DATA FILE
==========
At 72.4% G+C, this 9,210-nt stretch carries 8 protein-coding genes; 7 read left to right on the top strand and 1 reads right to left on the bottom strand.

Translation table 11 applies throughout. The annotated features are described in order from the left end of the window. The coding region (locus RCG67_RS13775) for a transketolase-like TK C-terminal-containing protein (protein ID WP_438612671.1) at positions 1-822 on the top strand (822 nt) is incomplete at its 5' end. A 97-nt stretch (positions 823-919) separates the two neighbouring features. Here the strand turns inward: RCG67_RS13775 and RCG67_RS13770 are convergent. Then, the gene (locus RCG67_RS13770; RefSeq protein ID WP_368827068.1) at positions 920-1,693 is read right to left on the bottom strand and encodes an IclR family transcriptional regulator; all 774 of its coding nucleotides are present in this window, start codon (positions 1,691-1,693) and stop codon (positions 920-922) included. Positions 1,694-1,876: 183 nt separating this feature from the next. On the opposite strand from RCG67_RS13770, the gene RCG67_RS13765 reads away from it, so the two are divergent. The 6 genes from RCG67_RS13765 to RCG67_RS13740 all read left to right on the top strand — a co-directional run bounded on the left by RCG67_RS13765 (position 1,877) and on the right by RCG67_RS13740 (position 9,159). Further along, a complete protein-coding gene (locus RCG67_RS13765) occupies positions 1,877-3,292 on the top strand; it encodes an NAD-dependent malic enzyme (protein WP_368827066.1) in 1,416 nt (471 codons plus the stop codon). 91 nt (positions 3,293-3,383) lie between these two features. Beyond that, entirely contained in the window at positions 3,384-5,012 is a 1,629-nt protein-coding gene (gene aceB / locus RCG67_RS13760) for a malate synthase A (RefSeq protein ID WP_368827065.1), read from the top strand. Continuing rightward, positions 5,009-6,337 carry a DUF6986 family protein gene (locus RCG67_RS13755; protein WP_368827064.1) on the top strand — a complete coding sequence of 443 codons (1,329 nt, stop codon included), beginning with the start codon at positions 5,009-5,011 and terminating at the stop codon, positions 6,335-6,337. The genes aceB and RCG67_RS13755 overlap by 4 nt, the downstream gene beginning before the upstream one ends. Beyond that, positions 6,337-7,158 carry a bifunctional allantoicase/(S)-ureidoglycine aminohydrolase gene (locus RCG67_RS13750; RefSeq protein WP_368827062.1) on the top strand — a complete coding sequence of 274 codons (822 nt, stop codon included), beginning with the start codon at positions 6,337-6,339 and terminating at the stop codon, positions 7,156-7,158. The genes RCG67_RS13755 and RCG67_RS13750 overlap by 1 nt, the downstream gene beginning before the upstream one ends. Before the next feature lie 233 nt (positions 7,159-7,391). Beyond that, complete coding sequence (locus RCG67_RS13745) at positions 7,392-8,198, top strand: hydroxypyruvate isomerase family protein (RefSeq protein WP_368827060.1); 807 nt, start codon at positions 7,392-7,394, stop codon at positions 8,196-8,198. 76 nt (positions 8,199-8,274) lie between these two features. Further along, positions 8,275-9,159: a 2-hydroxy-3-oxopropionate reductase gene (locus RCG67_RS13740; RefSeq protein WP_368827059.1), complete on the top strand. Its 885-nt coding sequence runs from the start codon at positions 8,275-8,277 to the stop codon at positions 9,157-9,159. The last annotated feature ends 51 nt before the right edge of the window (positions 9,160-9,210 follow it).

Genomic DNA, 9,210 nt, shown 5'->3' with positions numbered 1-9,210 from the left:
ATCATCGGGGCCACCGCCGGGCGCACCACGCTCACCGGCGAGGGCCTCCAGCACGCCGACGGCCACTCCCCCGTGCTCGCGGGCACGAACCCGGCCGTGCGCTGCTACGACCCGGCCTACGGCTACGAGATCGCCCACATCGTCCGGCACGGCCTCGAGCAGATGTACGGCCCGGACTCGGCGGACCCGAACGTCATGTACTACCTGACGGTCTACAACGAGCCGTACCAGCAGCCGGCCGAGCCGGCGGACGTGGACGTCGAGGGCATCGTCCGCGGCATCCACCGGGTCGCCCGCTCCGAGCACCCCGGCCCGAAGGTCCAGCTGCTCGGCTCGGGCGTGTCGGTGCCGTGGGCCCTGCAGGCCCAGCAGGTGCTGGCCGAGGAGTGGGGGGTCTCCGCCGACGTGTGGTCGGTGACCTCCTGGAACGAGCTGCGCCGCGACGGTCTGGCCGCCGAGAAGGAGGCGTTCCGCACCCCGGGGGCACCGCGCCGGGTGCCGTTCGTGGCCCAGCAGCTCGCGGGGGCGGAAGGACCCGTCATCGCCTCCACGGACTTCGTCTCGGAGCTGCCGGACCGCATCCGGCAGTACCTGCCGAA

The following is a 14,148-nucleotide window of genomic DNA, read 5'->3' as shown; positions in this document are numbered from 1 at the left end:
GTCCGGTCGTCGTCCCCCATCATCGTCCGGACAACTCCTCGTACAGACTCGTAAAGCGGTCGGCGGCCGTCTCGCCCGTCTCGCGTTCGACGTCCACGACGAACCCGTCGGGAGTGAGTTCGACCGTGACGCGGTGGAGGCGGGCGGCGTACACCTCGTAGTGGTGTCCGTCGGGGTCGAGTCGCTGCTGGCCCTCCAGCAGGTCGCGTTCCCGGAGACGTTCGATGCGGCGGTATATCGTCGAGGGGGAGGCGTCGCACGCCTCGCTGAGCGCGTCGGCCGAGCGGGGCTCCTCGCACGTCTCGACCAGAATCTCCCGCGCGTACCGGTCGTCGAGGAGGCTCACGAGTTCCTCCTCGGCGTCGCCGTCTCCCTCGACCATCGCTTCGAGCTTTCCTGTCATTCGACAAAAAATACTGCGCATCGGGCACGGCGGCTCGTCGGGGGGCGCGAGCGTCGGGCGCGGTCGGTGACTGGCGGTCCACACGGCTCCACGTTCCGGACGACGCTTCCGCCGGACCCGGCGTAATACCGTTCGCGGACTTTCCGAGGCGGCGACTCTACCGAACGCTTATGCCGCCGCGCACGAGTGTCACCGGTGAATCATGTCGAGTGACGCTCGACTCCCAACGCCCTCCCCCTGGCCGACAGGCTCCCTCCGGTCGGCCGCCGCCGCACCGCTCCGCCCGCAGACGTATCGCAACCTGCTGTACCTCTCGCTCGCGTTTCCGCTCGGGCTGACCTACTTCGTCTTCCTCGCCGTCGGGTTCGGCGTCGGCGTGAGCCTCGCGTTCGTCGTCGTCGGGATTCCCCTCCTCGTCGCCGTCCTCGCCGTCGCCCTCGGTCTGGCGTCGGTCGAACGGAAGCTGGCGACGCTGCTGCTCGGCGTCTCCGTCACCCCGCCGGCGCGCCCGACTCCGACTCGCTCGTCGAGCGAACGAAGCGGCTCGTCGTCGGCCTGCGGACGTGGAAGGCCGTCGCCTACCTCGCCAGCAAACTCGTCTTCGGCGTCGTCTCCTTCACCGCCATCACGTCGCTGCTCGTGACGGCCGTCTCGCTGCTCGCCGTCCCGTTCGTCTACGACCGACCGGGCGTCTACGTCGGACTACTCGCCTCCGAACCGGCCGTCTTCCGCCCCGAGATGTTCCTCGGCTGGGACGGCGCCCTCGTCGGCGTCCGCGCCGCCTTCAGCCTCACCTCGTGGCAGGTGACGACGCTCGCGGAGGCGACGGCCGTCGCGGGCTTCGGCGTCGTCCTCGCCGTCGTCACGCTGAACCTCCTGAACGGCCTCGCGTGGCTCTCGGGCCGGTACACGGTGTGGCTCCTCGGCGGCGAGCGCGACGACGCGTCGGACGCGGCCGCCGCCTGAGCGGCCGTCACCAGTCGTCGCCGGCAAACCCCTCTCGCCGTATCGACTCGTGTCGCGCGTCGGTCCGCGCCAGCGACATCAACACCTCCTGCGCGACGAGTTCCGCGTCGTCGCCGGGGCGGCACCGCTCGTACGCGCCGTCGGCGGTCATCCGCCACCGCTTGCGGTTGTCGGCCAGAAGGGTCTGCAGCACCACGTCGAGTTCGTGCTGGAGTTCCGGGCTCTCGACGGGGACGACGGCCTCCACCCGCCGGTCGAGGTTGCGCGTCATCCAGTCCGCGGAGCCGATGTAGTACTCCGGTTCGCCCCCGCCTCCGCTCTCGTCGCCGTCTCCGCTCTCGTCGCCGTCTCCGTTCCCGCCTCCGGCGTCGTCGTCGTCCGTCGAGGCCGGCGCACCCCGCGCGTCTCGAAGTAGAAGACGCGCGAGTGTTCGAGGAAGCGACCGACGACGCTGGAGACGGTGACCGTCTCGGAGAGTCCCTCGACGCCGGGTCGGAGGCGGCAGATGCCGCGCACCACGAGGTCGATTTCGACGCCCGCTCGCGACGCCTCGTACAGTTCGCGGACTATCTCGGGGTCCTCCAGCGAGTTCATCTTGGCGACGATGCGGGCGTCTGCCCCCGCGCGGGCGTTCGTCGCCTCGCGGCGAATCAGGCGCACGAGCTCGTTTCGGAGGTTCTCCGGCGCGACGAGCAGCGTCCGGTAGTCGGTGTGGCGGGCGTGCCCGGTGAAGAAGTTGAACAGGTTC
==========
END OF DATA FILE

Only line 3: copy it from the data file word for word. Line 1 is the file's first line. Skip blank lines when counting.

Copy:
Genomic DNA, 9,210 nt, shown 5'->3' with positions numbered 1-9,210 from the left: